Enjoy Halloween Fun with New Family Traditions
OSWEGO COUNTY – Halloween is another fall tradition affected by the coronavirus. The haunted holiday will go on as scheduled; however, public health officials remind residents to take some precautions to help keep everyone safe and healthy.
“The CDC recently issued guidelines to help families and communities celebrate the upcoming holiday safely,” said Oswego County Public Health Director Jiancheng Huang. “Many of the traditional Halloween activities that people participate in, such as door-to-door trick-or-treating and indoor costume parties, are considered high-risk; meaning that they could easily spread the virus and lead to an increase in positive COVID-19 cases.”
Instead, Huang recommends that people follow the CDC guidelines and take part in alternative activities, such as a virtual costume contest or a drive-through car parade, that have a lower risk of spreading infections.
Other low risk activities include:
- Carving or decorating pumpkins with members of your household.
- Carving or decorating pumpkins with neighbors or friends at a safe distance outside.
- Having an outdoor Halloween-themed scavenger hunt.
- Having a Halloween movie night with members of your household.
- Decorating your living space or house with Halloween decorations.
- Driving or walking through the neighborhood to admire Halloween decorations from a safe distance.
The Oswego County Health Department advises residents to stay home and don’t host or participate in Halloween activities if they are feeling sick or are under quarantine orders.
“Anyone who has tested positive for COVID-19 or is waiting for test results, or has symptoms of the virus or may have been exposed to someone who has it in the last 14 days, or is at an increased risk of severe illness from the disease, should stay home and not participate in in-person holiday celebrations,” said Diane Oldenburg, senior public health educator for the Oswego County Health Department.
She added, “Don’t forget that gatherings of 50 people or more are still prohibited.”
All standard COVID-19 protocols are also recommended. They include frequent handwashing, maintaining a social distance of six feet and wearing a face covering.
“A Halloween costume mask is not a substitute for a cloth mask,” said Oldenburg. “A costume mask should not be used unless it is made of two or more layers of breathable fabric that covers the nose and mouth and doesn’t leave gaps around the face. Most importantly, people should not wear a costume mask over or under a protective cloth mask because it’s dangerous. Layering masks can make it very difficult to breathe. People should consider wearing a Halloween-themed cloth face mask instead.”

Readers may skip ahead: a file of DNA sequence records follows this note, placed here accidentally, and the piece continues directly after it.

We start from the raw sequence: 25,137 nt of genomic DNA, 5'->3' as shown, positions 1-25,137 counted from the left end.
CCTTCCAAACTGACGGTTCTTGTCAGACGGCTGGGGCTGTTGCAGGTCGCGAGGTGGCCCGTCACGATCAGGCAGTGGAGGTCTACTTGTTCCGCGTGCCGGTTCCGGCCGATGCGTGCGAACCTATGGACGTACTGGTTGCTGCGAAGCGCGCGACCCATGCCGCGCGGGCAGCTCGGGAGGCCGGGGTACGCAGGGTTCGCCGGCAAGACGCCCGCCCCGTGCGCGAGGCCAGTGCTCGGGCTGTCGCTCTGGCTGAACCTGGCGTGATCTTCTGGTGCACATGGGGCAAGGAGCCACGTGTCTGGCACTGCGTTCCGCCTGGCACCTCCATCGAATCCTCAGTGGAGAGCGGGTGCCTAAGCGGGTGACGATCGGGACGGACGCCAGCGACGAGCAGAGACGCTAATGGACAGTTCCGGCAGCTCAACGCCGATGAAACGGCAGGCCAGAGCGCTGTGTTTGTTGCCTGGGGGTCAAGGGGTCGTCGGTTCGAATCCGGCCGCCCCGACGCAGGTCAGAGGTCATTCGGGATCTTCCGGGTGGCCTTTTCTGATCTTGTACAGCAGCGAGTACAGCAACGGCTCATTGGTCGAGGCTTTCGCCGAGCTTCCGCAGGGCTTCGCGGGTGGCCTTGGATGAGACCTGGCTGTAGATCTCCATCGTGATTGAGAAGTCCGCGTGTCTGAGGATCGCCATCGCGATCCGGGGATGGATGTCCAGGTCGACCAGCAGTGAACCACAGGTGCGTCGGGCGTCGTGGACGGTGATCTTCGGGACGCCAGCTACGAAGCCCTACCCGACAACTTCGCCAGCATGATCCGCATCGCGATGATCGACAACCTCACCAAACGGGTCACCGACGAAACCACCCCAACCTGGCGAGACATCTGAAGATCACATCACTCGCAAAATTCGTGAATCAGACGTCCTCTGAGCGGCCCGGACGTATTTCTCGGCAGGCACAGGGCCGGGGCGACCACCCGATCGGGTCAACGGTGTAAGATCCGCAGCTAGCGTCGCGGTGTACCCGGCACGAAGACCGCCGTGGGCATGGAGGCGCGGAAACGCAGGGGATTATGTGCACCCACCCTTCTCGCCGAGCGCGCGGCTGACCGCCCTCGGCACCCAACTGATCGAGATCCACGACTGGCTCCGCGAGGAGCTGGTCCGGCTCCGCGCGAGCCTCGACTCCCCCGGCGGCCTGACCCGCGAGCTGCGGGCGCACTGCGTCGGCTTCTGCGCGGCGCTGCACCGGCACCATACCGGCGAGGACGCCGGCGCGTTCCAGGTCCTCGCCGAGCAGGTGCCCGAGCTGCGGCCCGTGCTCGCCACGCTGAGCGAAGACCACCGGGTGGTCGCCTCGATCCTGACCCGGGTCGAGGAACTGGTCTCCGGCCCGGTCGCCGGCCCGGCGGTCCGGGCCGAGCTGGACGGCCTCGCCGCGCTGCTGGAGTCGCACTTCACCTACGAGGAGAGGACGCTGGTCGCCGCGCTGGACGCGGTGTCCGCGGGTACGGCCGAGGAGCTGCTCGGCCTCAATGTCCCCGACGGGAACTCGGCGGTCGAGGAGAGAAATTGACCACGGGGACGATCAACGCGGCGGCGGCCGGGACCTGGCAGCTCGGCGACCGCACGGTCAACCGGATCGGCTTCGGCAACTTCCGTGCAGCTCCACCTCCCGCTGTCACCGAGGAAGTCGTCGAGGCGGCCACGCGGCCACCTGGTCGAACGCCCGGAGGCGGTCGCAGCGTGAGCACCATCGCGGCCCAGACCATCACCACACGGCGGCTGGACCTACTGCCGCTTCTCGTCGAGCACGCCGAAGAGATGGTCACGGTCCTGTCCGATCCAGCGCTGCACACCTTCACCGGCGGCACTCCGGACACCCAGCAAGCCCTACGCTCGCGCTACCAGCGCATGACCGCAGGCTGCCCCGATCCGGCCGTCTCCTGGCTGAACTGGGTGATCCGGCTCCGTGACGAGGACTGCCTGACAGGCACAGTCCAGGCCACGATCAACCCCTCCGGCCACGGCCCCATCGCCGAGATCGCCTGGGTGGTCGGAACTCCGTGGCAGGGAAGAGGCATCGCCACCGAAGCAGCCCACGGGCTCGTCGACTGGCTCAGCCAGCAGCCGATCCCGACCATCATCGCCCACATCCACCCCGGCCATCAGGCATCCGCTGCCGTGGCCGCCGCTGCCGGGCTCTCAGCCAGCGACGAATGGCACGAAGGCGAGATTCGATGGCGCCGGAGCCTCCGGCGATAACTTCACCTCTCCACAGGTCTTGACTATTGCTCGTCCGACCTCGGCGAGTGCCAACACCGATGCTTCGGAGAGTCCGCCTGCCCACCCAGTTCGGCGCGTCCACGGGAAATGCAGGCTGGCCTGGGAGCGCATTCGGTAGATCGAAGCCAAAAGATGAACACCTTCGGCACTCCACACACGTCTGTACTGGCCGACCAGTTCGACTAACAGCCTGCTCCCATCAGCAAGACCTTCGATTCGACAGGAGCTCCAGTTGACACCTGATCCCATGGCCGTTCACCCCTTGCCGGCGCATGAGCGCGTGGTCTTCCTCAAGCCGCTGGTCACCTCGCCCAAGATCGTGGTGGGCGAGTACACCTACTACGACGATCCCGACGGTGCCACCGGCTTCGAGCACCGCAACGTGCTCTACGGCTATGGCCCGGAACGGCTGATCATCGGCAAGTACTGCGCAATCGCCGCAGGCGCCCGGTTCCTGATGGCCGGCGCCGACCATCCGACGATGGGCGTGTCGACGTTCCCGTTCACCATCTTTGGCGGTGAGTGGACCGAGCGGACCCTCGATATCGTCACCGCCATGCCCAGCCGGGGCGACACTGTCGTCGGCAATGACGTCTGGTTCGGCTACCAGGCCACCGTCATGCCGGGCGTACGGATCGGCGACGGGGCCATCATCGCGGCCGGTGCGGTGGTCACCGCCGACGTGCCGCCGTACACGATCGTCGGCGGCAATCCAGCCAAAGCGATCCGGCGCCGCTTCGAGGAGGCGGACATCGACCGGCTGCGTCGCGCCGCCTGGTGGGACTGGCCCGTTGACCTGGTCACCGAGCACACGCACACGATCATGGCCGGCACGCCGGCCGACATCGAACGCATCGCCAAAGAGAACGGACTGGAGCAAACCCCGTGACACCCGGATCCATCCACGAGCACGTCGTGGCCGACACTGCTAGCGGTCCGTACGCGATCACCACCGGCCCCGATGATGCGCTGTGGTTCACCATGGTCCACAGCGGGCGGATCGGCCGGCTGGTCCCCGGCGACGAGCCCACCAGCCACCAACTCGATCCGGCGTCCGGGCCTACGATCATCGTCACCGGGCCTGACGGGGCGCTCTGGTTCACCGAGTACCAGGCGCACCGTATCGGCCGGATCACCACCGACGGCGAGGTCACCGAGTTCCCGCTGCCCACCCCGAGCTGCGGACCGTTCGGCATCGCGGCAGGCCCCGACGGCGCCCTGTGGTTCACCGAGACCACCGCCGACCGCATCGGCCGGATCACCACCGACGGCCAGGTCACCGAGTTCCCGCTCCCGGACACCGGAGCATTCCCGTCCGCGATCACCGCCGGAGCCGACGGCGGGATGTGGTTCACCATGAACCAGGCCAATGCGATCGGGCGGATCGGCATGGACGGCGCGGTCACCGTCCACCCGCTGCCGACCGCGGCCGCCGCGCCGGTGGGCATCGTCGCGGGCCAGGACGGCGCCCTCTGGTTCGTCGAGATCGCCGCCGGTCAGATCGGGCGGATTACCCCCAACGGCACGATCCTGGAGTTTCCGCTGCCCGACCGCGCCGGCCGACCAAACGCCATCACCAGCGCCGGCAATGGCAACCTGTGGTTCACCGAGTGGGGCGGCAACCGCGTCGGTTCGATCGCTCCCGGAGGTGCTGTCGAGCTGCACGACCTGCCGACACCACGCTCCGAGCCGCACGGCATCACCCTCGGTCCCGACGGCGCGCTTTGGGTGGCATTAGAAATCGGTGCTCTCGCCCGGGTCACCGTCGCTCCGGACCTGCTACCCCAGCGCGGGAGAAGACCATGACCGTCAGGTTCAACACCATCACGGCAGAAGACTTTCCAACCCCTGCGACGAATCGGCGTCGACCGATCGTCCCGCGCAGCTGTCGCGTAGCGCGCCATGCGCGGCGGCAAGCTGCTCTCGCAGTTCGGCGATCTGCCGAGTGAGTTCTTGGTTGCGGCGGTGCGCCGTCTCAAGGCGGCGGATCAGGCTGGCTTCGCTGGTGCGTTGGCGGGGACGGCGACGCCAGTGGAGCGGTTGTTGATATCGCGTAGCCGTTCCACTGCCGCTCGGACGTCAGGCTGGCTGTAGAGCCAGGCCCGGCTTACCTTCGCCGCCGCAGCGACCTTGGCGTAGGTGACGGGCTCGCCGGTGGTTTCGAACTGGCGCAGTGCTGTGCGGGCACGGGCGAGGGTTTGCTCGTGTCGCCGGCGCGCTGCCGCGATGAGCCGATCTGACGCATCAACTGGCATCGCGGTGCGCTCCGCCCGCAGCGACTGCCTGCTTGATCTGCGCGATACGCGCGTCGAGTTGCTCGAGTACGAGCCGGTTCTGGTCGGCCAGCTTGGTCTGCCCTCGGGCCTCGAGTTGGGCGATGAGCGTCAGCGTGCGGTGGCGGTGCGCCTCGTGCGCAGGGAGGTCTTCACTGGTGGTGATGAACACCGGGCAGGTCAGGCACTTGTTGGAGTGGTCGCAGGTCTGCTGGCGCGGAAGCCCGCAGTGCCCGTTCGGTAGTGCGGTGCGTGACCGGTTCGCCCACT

According to the CDC, moderate-risk activities include participating in one-way trick-or-treating, where individually wrapped goodie bags are set out at the edge of the driveway or yard for children to grab and go; visiting pumpkin patches or orchards where people are using hand sanitizer, wearing masks and social distancing; or attending an outdoor costume party where people are face masking and social distancing.
Attending indoor haunted house attractions or costume parties where people are likely to be crowded together; possibly using alcohol or drugs – which cloud judgement and increase risky behaviors; or screaming, singing and shouting – all of which have a greater risk of spreading the respiratory virus; are among some of the high risk activities public health officials are advising people to avoid.
“It’s important for parents to talk to their children about safety,” said Huang. “This has been a difficult year and they are looking forward to their Halloween activities. Especially now, during these trying times, celebrating a holiday helps people of all ages feel a sense of normalcy. However, we still must do so safely and responsibly. This is a great opportunity for families to think about alternative ways to celebrate and start new holiday traditions.”
For more information about the holiday guidelines, visit the CDC’s website at https://www.cdc.gov/coronavirus/2019-ncov/daily-life-coping/holidays.html.
Additional questions can be directed to the Oswego County Health Department COVID-19 hotline at 315-349-3330 from 8:30 a.m. to 4 p.m. Monday through Friday. For information about emotional supports, visit the Oswego County Department of Social Services Division of Mental Hygiene at www.oswegocounty.com/mentalhygiene.
Under New York State Public Health Law, the Oswego County Health Department is the sole local public health authority regarding the COVID-19 pandemic response over all persons and entities within the County of Oswego. The Oswego County Health Department works closely with New York State Department of Health regarding COVID-19 monitoring, response, and reporting.